Most people are attracted to people who look like them. Who looks more like them than a close genetic relative? The Westermarck Effect overrides this in most (not all) circumstances in which one person raises another or they grow up in the same home. Close genetic relatives who were separated won't have the Westermarck Effect countering a powerful physical attraction. Add in emotional and psychological factors involved in reuniting with a lost family member, and you have something extremely powerful. It may only happen with one of their long-lost relatives, or it can happen with more than one.

Usually, if your partner loved you and wanted you before this situation, their experiencing GSA doesn’t change that.

What Does This Mean For You?

You may be shocked or very upset, which is understandable and one of many normal reactions to your circumstances. You are better off thinking through things as calmly as possible rather than making snap or rash decisions and doing or saying things that you can’t take back or repair.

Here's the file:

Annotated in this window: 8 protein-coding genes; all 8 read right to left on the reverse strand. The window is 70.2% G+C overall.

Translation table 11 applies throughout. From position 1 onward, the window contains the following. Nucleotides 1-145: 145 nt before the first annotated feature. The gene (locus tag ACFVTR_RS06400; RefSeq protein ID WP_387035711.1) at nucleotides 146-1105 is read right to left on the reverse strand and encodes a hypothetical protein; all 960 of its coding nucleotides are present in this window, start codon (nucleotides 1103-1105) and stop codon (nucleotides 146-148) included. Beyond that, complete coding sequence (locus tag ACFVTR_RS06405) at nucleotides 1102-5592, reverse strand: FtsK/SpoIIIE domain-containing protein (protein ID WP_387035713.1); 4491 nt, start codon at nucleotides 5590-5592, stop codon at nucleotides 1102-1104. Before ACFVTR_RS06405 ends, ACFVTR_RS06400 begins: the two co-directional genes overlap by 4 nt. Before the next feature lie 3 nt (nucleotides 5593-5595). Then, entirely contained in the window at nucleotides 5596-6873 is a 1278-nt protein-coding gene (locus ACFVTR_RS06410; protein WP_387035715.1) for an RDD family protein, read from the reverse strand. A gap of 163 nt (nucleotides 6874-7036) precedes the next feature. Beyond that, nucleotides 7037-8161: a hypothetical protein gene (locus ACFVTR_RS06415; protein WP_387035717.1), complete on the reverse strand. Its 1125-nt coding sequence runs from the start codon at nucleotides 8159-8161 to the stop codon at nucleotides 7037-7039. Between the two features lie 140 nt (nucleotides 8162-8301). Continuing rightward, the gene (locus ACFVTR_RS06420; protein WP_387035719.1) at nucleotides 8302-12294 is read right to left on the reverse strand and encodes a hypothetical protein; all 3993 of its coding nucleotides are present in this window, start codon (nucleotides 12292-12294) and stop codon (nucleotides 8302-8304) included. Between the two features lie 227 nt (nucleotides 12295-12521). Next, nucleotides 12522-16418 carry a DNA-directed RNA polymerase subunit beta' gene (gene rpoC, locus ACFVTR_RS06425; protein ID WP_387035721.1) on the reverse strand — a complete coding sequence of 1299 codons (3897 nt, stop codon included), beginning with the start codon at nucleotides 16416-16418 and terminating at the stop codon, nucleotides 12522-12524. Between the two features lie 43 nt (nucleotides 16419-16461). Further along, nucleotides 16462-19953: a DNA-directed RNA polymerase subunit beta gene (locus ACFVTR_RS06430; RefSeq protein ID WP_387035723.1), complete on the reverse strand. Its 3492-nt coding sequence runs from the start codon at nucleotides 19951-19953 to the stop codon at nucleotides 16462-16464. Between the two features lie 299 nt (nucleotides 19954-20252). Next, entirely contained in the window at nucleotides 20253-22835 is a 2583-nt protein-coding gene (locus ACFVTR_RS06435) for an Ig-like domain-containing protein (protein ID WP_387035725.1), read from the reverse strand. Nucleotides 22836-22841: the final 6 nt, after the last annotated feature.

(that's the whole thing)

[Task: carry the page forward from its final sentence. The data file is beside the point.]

You’re in a situation that is not so rare, and is happening more and more due to the realities of today’s world. There are many other people experiencing exactly what you are.

While this blog entry can’t address every moral code to which someone chooses to subscribe, our position is that there is nothing inherently wrong with ethical nonmonogamy nor consanguinamory. If you have a knee-jerk negative reaction to those things, you might want to consider why. Our main concern here is cheating, by which we mean someone breaks an existing agreement or vow without deference to, or informing of, their existing partner(s). Even someone who’d never cheat otherwise might do so due to experiencing GSA.

Neither you nor your partner sought to be placed in your positions. You’re both dealing with something that is likely at least somewhat of a struggle. Even people who consider themselves very sexually open, liberated, adventurous, and have enjoyed ethical nonmonogamy, including with the current partner in question, may not be able to handle their partner being in a consanguinamorous relationship. Your three basic options are 1) leaving, 2) staying but only as a friend or cohabitant, or 3) staying and continuing as a partner.